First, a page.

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    I would take that a little further and start to describe the 4-5 year project as a programme of work, then break it down into sensible sized chunks that could stand alone as projects. That way you have very clear break points at the end of each of these smaller projects, which gives the team a chance to stop, draw breath, refocus, reorganise, take time out, and then attack the next project with renewed enthusiasm. – Iain9688 Jun 7 '11 at 19:15
  • The milestone are quite a distance apart and are needed to be in sync with other parts of the project. This project is not a software only project. It also includes hardware and mechanical aspects as well. However, we could define milestones that are only relevant and meaningful to the software team. That could work. – tehnyit Jun 8 '11 at 11:39
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Positive reinforcement increases desired behavior. People gravitate towards reward and recognition. People go where they are paid to go. These are truisms on which you can bank. If you are having issues with maintaining project enthusiasm, it makes me ask about the project's inherent value. Project excitement and enthusiasm trickle down from the top. If you are seeing a drop in enthusiasm from your team, then I would bet you are seeing the same drop in the sponsor, customers, and stakeholders. The questions become: has the perceived value of your project dropped? Have other project priorities replaced yours? If those answers are yes, then whatever you do at the project level would have little to no impact.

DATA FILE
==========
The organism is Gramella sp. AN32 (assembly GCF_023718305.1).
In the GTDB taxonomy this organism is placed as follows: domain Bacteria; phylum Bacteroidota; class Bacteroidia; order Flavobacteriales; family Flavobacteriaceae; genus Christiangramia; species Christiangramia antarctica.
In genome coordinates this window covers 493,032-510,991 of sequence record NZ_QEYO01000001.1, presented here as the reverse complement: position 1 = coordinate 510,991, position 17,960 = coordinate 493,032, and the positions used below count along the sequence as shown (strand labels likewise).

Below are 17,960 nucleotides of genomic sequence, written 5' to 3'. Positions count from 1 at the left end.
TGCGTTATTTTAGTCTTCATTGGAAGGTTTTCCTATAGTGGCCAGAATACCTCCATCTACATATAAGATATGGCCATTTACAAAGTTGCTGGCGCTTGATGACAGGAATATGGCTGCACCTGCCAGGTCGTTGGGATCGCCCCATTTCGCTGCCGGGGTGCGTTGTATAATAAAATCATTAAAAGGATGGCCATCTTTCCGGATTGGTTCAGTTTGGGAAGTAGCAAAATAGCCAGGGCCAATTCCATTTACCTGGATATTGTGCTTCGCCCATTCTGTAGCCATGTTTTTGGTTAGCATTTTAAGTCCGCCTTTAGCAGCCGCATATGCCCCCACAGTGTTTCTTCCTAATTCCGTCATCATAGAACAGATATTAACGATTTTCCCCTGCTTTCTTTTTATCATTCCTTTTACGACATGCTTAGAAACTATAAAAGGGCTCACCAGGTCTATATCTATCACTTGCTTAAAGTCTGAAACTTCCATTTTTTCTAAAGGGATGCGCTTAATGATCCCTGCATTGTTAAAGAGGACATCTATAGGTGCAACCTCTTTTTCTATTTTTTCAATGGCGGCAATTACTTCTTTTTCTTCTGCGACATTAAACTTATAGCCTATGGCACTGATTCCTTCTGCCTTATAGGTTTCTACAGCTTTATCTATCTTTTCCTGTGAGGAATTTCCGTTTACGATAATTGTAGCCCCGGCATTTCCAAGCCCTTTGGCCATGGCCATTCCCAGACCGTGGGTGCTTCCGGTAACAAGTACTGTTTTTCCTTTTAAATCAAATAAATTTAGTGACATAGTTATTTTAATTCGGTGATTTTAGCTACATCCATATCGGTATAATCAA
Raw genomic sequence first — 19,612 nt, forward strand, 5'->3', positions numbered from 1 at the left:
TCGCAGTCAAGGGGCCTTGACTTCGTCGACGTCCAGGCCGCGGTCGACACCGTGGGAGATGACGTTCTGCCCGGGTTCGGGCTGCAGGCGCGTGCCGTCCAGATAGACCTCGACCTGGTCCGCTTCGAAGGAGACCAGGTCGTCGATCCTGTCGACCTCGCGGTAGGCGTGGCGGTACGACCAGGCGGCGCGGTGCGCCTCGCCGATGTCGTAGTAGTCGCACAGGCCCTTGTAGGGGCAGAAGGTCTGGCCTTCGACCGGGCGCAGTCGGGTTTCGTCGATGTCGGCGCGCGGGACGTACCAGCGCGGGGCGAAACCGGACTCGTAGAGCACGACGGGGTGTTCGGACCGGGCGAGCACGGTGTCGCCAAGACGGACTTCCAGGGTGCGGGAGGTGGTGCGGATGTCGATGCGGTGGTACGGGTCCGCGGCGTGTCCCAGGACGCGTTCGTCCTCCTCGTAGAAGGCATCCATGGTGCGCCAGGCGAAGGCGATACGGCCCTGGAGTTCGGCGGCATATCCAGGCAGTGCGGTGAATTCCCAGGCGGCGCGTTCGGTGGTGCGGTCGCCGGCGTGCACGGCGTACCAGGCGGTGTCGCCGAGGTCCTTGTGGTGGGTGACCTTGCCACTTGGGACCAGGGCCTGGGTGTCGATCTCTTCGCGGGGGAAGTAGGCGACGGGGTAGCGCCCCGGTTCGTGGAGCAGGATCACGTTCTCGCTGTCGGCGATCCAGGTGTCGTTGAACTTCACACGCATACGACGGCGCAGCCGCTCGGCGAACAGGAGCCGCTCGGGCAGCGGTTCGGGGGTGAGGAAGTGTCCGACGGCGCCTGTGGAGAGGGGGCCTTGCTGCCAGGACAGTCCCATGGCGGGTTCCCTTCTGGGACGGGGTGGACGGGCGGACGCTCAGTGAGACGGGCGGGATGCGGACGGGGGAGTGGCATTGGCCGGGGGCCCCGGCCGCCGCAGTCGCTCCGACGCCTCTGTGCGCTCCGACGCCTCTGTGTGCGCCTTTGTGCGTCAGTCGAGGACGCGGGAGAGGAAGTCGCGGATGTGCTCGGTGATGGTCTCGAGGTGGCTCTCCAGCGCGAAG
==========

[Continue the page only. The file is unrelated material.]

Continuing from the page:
Commitment is hard to maintain for long term projects. We have a tendency to be myopic with severe attention deficit disorder. If you are not or cannot show interim value for your project as you are progressing, then you run the risk of people losing interest, which will flow down to you and your team.

Periodically revisit the original business case and go through the exercise of validating and refreshing it. In doing so, you could re-energize leadership and get them focused on your project and that will have the sequelae effects on your team. You may also learn that the business case no longer justifies project spend causing the project to be terminated. This is not a bad thing.

Now, if your enthusiasm drop is really related to morale, that is a different discussion completely.

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People who work on projects tend to like change and long timeline projects get to be a grind. You have some great answers above. I'll throw in a couple of ideas from another perspective. This type of issue is common in sales teams, they have an annual goal, but need to be motivated throughout the year. This is done by;

breaking down the year end goal into shorter term pieces so achievement can be recognized frequently. celebrating milestones along the way- often there's a celebration at the end of specific campaigns. Realizing that the long term goal is met through a series of short term steps.

Good luck